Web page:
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The New Republic


Why It Matters

As you study Unit 4, you will learn how the young United States chose its leaders and established its policies. The following resources offer more information about this period in American history.

Primary Sources Library

See pages 598-599 for primary source readings to accompany Unit 4

Use the American History Primary Source Document Library CD-ROM to find additional primary sources about the new republic.

---Pitcher honoring Washington's inauguration, 1789

---Daniel Boone Escorting Settlers Through the Cumberland Gap by George Caleb Bingham


Observe good faith and justice toward all nations.”

-George Washington, 1896


A New Nation


Why It Matters

George Washington's administration faced the huge task of making the new govern­ment work. The Constitution had created the office of the presidency, but Washington established many procedures and customs.

The Impact Today

President Washington set many examples that presidents still follow. These include creat­ing a cabinet, directing foreign affairs, and serving as chief legislator.

The American Republic to 1877 Video The chapter 8 video, "George Washington," examines the issues that arose upon the establishment of the office of president

1789 • Washington becomes first president

• Judiciary Act passed

Washington 1789-1791

1791 • Bill of Rights added to Constitution

1792 • France declares war on Austria

1793 • Louvre opens as public museum in Paris

1794 • Whisky Rebellion

1794 • Slavery abolish d in all French colonies


1795 • Nation's first chief justice, John Jay, retires from court

1796 • Jenner develops smallpox vaccine

1798 • Alien and Sedition Acts passed

• XYZ affair

1799 • Rosetta stone discovered

1800 • Convention of 1800 resolves U.S./French conflicts


Study Organizer

Summarizing Study Foldable Make this foldable and use it as a journal to help you record the major events that occurred as the new nation of the United States formed.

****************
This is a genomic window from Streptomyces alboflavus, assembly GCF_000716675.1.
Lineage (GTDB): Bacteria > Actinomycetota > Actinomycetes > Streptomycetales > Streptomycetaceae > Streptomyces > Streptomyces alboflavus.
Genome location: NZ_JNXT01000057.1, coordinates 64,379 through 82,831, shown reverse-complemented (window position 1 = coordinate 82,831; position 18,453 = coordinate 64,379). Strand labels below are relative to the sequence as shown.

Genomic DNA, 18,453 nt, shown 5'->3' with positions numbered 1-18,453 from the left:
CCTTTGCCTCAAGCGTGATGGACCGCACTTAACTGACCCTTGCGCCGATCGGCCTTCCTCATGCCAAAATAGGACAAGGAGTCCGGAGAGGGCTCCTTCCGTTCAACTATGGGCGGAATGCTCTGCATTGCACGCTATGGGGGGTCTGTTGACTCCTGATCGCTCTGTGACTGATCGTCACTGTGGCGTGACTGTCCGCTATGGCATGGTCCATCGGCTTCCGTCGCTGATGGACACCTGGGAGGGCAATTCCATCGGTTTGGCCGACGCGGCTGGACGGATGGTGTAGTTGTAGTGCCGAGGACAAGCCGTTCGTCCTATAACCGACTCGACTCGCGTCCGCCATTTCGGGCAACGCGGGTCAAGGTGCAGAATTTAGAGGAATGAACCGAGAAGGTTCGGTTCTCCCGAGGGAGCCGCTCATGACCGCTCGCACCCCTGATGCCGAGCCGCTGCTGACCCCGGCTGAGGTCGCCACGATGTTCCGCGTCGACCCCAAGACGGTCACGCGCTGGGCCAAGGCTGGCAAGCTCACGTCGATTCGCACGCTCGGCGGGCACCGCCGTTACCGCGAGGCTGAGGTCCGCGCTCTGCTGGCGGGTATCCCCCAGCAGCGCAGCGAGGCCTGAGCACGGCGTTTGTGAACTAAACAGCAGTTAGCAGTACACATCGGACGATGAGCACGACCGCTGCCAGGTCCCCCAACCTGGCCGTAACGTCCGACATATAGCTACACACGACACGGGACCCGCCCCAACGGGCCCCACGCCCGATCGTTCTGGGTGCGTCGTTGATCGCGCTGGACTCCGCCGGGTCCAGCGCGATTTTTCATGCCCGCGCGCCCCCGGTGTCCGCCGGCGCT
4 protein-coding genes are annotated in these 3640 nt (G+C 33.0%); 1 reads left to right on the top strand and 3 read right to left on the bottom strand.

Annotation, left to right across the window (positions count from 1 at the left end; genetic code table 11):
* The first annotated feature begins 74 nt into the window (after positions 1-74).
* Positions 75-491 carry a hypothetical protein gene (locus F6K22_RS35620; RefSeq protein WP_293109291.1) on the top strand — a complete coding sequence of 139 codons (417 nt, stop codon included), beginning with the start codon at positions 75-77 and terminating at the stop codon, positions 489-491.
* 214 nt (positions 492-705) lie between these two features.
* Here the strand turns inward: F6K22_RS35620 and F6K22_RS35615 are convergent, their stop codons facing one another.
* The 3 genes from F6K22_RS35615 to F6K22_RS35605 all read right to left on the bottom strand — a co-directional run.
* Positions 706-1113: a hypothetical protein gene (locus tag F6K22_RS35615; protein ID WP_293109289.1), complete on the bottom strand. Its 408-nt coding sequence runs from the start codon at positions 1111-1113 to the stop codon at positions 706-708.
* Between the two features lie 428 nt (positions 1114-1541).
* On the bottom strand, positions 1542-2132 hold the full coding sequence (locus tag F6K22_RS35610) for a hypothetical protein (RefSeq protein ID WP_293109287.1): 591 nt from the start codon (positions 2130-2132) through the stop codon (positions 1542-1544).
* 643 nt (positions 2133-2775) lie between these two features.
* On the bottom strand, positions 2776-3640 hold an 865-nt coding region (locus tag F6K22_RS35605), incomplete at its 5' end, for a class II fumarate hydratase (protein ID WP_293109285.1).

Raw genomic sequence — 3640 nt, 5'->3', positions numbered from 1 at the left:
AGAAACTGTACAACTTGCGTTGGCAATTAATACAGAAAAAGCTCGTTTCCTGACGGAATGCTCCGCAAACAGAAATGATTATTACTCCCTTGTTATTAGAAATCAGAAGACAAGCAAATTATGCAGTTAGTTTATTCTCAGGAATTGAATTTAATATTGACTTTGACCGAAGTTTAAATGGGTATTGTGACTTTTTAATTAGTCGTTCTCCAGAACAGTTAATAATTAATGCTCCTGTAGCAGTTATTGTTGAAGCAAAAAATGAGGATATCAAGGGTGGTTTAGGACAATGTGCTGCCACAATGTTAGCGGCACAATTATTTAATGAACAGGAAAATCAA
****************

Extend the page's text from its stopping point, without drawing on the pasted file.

Step 1 Fold a sheet of paper from top to bottom

Step 2 Then fold it in half from side to side.

Step 3 Label the foldable as shown.

Reading and Writing As you read the chapter, find the "firsts" experienced by the new nation, and record them in your foldable journal. For example, list the precedents set by President Washington and identify the first political parties.

Boston Harbor as Seen From Constitution Wharf by Robert Salmon Salmon recorded the emerging cities and scenic harbors of the young nation.


Chapter Overview Visit and click on Chapter 8-Chapter Overviews to preview chapter information.



The First President

Guide to Reading

Main Idea

President Washington and the first Congress tackled the work of estab­lishing a new government.

Key Terms

precedent, cabinet, national debt, bond, speculator, unconstitutional, tariff

Reading Strategy

Classifying Information As you read the section, re-create the diagram below and list the actions taken by Congress and Washington's first administration.

Read to Learn

• what actions were taken to launch the new government.

• how Hamilton proposed to strengthen the economy.

Section Theme

Government and Democracy Presi­dent Washington and Congress took actions that shaped the future of gov­ernment in our nation.

Preview of Events

April 6, 1789 George Washington is elected president

April 30, 1789 Washington takes the oath of office

September 1789 Judiciary Act sets up federal court system

December 1791 Bill of Rights added to the Constitution